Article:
Tuesday, 13 June 2006

Drug Dealers Have Something of Value!

On 12 July 2008, The Sunday Express quoted the Reverend Les Isaacs, speaking at the Bite the Bullet conference in Brixton, thus:

"Young people are angry… They feel a tremendous sense of hopelessness. What (black) people are looking for is to know that they are valued and that they are loved. If we could go out and say to young people, 'you are worth something, we love you, we want to help', young people will look at their lifestyle and begin to rethink what they are doing…

Drug dealers are using their entrepreneurial skills. Some of them are controlling three mobile phones at once. IF WE CAN HELP THEM TO RECOGNISE THEY HAVE SOMETHING OF VALUE and if we can help them to develop that skill, it will be one of the greatest things we can do for this generation."
The Express added:

"The Rev Les Isaacs of the Ascension Trust said young people involved in crime often felt they were the ‘victims of their own circumstances’. He said the problem of knife crime could take 15 years to turn around…

His comments come after a spate of (black) stabbings in the capital, which saw the number of teenagers to die violently in London this year rise to 20…

The conference on gun and knife crime also involves the Metropolitan Police, former gangsters, churches and agencies."
First of all, we do know who the Reverend is talking about here, don't we? We know that when he refers to angry, young people that what he really means is angry, BLACK youngsters, do we not? Good. Reverend Les tells us:

"What people are looking for is to know that they are valued and that they are loved."
Hey, Revered Les, you are SO right!

How about this for an idea? Get all the ABSENT black dads, you know, the ones with 16 kids by 10 different women, to be PRESENT black dads! Insist that the black dad fathers just one set of children by just one woman and get that black dad to provide, not just the LOVE and the VALUE his children need, but the FINANCE and the RESPONSIBLE EXAMPLE as well!

"Young people are angry... They feel a tremendous sense of hopelessness... Drug dealers are using their entrepreneurial skills... Help them to recognise they have something of value!"
So, you're suggesting that the victims of these drug dealers should start recognising their value, is that right?

You want us to start kissing their criminal behinds. You want us to show all the angry, young, drug-dealing entrepreneurs how much we love them because, if we don't, they may just carry right on killing us and raping us and drugging us up! That is what you're saying, isn't it?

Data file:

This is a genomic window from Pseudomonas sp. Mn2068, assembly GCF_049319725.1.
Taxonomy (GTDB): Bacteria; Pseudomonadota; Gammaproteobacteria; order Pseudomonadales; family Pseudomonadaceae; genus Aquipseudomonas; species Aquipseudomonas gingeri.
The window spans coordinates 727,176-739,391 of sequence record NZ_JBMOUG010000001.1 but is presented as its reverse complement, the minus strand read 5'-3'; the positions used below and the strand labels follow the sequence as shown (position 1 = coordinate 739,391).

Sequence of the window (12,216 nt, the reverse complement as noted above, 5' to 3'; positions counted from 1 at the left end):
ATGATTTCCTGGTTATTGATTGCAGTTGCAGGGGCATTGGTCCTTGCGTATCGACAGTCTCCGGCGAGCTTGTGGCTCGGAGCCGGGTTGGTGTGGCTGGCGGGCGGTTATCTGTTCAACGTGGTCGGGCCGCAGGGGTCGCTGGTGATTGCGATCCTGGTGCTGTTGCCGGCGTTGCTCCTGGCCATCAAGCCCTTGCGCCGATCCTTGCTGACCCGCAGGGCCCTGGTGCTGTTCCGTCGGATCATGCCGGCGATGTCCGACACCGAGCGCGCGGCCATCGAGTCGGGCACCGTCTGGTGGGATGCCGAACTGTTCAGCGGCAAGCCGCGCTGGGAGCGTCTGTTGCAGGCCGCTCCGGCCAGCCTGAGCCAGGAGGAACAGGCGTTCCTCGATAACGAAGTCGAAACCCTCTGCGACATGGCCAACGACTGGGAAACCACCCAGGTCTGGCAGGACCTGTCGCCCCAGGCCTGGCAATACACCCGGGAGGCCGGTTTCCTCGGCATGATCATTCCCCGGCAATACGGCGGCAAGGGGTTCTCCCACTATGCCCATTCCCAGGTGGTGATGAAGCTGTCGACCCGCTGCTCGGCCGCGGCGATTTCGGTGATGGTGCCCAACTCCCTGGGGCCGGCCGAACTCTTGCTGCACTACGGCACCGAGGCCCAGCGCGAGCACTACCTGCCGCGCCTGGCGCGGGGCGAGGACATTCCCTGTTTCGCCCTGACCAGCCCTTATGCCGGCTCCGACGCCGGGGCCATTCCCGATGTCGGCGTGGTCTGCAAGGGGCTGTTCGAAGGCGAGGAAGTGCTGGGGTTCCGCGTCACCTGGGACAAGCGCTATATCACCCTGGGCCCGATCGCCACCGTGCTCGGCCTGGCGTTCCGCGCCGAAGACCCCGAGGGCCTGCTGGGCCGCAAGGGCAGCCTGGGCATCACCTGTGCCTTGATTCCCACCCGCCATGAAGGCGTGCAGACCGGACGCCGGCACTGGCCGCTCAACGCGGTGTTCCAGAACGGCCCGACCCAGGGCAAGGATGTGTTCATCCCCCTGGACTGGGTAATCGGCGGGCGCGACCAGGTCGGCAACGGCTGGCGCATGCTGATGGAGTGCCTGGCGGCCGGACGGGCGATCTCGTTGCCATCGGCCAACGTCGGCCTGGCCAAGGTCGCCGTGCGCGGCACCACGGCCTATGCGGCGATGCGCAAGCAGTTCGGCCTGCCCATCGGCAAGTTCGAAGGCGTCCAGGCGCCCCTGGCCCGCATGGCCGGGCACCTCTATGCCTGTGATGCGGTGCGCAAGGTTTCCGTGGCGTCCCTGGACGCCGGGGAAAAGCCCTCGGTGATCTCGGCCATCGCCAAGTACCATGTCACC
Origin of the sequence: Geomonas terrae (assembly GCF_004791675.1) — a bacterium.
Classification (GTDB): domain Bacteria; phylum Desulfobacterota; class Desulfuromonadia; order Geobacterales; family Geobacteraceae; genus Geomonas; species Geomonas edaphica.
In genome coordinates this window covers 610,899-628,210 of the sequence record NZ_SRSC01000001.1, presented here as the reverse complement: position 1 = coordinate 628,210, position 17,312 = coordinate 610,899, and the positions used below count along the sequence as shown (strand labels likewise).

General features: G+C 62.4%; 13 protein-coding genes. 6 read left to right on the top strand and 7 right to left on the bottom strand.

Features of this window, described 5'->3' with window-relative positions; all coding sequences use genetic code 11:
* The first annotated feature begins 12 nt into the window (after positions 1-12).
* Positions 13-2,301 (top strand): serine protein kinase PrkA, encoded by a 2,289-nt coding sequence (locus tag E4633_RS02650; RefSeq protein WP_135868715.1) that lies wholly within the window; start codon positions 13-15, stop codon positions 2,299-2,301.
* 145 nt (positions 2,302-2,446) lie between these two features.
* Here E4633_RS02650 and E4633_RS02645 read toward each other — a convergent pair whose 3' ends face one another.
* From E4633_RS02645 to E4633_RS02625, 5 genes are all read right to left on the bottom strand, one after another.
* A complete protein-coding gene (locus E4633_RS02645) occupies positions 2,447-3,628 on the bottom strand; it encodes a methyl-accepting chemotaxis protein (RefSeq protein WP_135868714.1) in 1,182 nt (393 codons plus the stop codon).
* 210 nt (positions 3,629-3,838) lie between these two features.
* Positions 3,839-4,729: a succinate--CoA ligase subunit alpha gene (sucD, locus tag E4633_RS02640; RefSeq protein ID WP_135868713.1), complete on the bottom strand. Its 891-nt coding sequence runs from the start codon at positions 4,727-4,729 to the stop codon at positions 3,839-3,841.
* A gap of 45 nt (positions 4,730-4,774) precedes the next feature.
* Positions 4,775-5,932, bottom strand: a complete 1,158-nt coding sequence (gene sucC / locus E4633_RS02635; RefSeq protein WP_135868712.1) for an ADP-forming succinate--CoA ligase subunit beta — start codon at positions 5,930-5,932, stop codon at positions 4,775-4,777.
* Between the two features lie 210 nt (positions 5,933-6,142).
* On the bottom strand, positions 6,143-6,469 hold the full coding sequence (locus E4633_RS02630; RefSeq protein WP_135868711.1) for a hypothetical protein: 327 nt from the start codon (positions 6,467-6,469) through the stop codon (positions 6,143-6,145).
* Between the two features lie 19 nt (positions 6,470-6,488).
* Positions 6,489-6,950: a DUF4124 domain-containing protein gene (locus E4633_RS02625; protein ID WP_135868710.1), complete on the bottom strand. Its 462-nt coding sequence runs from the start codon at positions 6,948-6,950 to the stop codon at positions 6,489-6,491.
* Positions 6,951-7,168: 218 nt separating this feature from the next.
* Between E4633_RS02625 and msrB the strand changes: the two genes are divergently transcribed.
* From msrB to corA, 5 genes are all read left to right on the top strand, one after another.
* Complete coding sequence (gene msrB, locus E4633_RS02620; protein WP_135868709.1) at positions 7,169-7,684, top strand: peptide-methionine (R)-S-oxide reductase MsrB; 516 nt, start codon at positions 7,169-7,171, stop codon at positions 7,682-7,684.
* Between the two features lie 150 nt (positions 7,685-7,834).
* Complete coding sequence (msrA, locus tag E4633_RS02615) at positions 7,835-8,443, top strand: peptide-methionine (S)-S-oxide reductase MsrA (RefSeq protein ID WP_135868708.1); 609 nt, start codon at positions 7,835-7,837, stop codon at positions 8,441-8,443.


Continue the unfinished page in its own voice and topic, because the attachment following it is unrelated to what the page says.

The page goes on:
Thing is, I think they're going to carry on doing what they do best no matter how many times we kiss their angry behinds lovingly.

I suppose, if they get to be church leaders and attend Baptist conferences where they can hobnob with the Top Cops and patronise the rest of us with their insider insights, a villain or two might be deflected from his criminal ways. However, I have a plan in mind that, I’m sure will prove much more effective than 'love' and 'value' and all that do-gooder 'help' for the most brutish and violent members of our society. It’s a plan that will also be a lot less expensive than any of your 'all we need is love', 15-year vision thing.

I am 110 per cent certain that the odd cauldron full of boiling water would sort out the hopeless and the angry a tad more effectively than your hug-a-hoodie, lovey-dovey stuff, Reverend Les.

Obviously the boiled won't be able to get p***ed off with us any more for not showing them all that love and value stuff and, as for those who would have been boiled if they hadn't been frightened into not killing and raping and drug dealing, (having seen what was done to their elder brethren) well, they'll be pretending to be as nice as pie their whole life long!

So the rest of us won't have to worry overmuch about loving the most unloveable members of our society any more!

Yep, I'm afraid the angry and the hopeless are going to have to find other ways to vent their displeasure. You know, like boxing, wrestling, climbing trees, pillow fighting and playing conkers as we used to do before those so in need of our love (as opposed to that of their absent dad) piled into our country.

According to The Sunday Express, the godly soul showing us the way here is 'himself a former gang member and street fighter.' I wonder why the former gang member thinks we ought to love those who love us the least?

Or else.

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